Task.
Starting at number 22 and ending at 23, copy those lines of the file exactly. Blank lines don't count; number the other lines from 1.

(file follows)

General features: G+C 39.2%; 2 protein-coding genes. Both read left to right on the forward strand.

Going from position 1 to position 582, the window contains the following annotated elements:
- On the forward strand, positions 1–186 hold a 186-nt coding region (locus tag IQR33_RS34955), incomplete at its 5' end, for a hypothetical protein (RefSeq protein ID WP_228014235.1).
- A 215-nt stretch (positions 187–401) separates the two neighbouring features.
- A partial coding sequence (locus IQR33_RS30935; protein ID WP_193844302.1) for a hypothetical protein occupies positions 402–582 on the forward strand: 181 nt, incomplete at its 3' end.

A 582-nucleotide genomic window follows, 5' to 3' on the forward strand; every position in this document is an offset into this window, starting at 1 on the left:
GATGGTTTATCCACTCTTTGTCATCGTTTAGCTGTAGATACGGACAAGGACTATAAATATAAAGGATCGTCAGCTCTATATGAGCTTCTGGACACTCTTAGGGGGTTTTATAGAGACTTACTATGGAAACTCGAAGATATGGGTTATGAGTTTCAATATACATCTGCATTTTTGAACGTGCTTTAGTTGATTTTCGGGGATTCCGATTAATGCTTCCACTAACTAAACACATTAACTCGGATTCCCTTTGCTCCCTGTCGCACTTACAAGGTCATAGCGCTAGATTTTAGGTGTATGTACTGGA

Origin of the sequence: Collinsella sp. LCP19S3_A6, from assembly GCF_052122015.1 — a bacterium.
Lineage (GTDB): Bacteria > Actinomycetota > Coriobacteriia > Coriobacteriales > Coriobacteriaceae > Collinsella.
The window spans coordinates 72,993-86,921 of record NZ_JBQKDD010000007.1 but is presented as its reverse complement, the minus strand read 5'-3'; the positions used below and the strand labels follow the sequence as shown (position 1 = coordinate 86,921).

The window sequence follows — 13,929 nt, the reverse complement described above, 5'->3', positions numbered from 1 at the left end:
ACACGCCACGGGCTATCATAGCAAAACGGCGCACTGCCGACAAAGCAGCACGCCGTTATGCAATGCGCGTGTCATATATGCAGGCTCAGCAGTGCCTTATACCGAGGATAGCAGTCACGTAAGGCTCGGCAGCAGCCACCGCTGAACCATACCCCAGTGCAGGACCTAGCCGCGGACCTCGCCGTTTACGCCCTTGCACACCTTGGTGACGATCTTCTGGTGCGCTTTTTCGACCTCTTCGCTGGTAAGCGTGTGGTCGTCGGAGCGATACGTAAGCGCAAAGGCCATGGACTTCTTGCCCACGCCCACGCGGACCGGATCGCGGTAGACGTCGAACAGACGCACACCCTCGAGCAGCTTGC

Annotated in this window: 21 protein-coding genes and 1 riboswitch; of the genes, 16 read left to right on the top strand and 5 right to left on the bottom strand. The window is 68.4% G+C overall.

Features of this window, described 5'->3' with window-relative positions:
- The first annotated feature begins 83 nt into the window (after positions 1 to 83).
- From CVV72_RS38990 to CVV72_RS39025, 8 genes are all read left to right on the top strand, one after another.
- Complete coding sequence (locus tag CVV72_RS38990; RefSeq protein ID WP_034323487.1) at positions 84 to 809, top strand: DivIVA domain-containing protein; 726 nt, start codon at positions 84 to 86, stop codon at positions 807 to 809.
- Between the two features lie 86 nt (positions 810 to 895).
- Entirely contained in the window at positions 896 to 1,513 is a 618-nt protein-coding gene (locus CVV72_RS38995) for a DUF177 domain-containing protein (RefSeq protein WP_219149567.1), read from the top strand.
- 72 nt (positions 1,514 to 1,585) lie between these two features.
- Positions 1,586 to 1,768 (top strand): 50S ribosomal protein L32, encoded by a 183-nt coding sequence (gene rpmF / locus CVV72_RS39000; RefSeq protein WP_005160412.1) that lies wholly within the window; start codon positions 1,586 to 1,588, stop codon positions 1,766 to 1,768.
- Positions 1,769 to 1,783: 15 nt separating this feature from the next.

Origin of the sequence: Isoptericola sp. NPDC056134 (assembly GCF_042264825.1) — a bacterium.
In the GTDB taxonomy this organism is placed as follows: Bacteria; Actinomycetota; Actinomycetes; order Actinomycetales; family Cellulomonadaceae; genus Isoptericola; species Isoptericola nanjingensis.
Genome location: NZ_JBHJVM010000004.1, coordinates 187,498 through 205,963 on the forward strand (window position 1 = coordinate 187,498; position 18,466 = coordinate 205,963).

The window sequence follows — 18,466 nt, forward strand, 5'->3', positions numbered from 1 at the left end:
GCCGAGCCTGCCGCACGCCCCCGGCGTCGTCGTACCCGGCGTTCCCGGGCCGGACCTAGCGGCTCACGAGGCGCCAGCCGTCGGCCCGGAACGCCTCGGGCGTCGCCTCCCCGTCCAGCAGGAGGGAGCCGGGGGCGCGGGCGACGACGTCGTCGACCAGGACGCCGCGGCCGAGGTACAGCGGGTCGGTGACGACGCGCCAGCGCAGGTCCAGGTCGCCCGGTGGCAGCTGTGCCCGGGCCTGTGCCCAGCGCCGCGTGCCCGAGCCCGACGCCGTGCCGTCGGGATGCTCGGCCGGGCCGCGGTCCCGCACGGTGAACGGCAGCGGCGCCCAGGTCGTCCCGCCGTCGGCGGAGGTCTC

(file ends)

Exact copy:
- Positions 1,769 to 1,783: 15 nt separating this feature from the next.

Origin of the sequence: Isoptericola sp. NPDC056134 (assembly GCF_042264825.1) — a bacterium.